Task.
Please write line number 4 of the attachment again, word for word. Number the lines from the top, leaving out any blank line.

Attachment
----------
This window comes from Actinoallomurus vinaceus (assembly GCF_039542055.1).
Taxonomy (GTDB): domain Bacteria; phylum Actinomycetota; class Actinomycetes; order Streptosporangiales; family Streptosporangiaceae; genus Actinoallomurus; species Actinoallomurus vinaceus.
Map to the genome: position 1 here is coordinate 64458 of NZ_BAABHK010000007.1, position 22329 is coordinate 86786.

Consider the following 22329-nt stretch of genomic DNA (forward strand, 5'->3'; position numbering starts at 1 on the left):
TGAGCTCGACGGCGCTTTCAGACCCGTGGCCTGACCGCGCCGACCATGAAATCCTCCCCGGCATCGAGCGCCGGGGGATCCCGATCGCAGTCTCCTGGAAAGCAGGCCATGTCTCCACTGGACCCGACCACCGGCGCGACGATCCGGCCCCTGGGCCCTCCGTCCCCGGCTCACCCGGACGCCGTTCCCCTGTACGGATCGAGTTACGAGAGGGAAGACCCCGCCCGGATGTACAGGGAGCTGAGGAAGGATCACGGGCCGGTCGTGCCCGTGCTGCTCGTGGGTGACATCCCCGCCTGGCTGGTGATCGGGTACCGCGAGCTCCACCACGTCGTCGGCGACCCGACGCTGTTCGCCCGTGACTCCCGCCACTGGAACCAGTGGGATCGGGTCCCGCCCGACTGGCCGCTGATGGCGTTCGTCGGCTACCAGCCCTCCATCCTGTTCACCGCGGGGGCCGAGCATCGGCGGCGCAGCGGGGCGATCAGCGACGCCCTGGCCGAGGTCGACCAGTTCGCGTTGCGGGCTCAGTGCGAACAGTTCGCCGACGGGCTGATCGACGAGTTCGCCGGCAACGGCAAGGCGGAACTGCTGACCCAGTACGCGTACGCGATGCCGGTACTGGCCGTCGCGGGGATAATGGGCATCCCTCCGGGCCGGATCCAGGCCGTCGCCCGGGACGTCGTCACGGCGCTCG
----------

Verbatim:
Consider the following 22329-nt stretch of genomic DNA (forward strand, 5'->3'; position numbering starts at 1 on the left):